Streaming real-time sensor data to an ASP.NET Core app from an Arduino

In my previous posts on Modding my Rowing Machine, I got started with an Arduino, and started collecting speed sensor data. The goal of this post is to connect to the WiFi network and upload sensor data to a server application I’ve got running on my laptop in as close to real-time as I can make it.

Connecting to WiFi

My Arduino Uno WiFi Rev 2 board has got a built-in WiFi module; it was considerably easier than I expected to get everything connected.

I first needed to install the necessary library to support the board, the WiFiNINA library:

Then you can just include the necessary header file and connect to the network:

To be honest, that code probably isn’t going to cut it, because WiFi networks don’t work that nicely. You need a retry mechanism with timeouts to keep trying to connect. Let’s take a look at the full example:

The Server

To receive the data from the Arduino, I created a light-weight ASP.NET Core 3.0 web application with a single controller endpoint to handle incoming data, taking a timestamp and the speed:

Then, in my Arduino, I put the following code in a method to send data to my application:

I just want to briefly mention one part of the above code, where I’m preparing body data to send.

The Arduino libraries do not support the %f specifier (for a float) in the sprintf method, so I can’t just add the speed as an argument there. Instead, you have to use the dtostrf method to insert a double into the string, specifying the number of decimal points you want.

Also, if you specify %d (int) instead of %lu (unsigned long) for the timestamp, the sprintf method treats the value as a signed int and you get very strange numbers being sent through for the timestamp.

Once that was uploaded, I started getting requests through!

Performance

We now have HTTP requests from the Arduino to our ASP.NET Core app. But I’m not thrilled with the amount of time it takes to execute a single request.

If we take a look at the WireShark trace (I love WireShark), you can see that each request from start to finish is taking in the order of 100ms!

This is loads, and I can’t have my Arduino sitting there for that long.

ASP.NET Core Performance

You can see in the above trace that the web app handling the request is taking 20ms to return the response, which is a lot. I know that ASP.NET Core can do better than that.

Turns out this problem was actually due to the fact I had console logging switched on. Due to the synchronisation that takes place when writing to the console, it can add a lot of time to requests to print all that information-level data.

Once I turned the logging down from Information to Warning in my appsettings.json file, it got way better.

That’s better!

That actually gives us sub-millisecond response times from the server, which is awesome.

TCP Handshake Overhead

Annoyingly, each request is still taking up to 100ms from start of connection to the end. How come?

If you look at those WireShark traces, we spend a lot of time in the TCP handshaking process. Opening a TCP connection does generally come with lots of network overhead, and that call to client.connect(SERVER, SERVERPORT) in my code blocks until the TCP connection is open; I don’t want to sit there waiting for that every time I want to send a sample.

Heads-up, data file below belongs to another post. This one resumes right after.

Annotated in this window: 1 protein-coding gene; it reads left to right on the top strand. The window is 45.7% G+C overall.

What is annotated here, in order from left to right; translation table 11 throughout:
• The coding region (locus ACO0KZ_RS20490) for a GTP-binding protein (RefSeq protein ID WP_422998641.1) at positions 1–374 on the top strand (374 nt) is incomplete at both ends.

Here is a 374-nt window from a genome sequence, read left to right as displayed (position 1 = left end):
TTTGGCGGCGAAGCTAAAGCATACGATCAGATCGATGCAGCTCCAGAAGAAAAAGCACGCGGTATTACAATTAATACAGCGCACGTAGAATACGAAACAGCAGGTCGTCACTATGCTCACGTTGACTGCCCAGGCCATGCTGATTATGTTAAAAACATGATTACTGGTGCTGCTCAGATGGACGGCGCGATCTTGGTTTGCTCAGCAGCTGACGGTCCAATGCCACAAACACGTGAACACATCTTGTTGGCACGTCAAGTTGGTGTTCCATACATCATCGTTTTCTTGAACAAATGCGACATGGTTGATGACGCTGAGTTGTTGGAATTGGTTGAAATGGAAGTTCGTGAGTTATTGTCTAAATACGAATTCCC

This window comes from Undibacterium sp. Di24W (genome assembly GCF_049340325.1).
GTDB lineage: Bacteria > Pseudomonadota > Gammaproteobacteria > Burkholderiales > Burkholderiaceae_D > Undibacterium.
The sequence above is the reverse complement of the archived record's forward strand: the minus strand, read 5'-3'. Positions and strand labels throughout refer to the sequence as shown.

The simple solution to this is to make the connection stay open between samples, so we can just repeatedly sent data on the same connection, only needing to do the handshake once.

Let’s rework our previous sendData code on the Arduino to keep the connection open:

In this version, we ask the server to leave the connection open after the request, and only open the connection if it is closed. I’m also not blocking waiting for a response.

This gives us way better behaviour, and we’re now down to about 40ms total:

There’s one more thing that I don’t love about this though…

TCP Packet Fragmentation

So, what’s left to look at?

TCP segments

I’ve got a packet preceding each of my POST requests, that seems to hold things up by around 40ms. What’s going on here? Let’s look at the content of that packet:

Wireshark data view

What I can tell from this is that rather than wait for my HTTP request data, the Arduino is not buffering for long enough, and is just sending what it has after the first println call containing POST /data/providereading HTTP/1.1. This packet fragmentation slows everything up because the Arduino has to wait for an ACK from the server before it continues.

I just wanted to point out that it looks like the software in the Arduino libraries isn’t responsible for the fragmentation; it looks all the TCP behaviour is handled by the hardware WiFi module, that’s what is splitting my packets.

To stop this packet fragmentation, let’s adjust the sending code to prepare the entire request and send it all at once:

Once uploaded, let’s look at the new WireShark trace:

No TCP Fragmentation

There we go! Sub-millisecond responses from the server, and precisely hitting my desired 50ms window between each sample send.

There’s still ACKs going on obviously, but they aren’t blocking packet issuing, which is the important thing.

Summary

It’s always good to look at the WireShark trace for your requests to see if you’re getting the performance you want, and don’t dismiss the overhead of opening a new TCP connection each time!

Next Steps

Next up in the ‘Modding my Rowing Machine’ series, I’ll be taking this speed data and generating a real-time graph in my browser, that updates continuously! Stay tuned…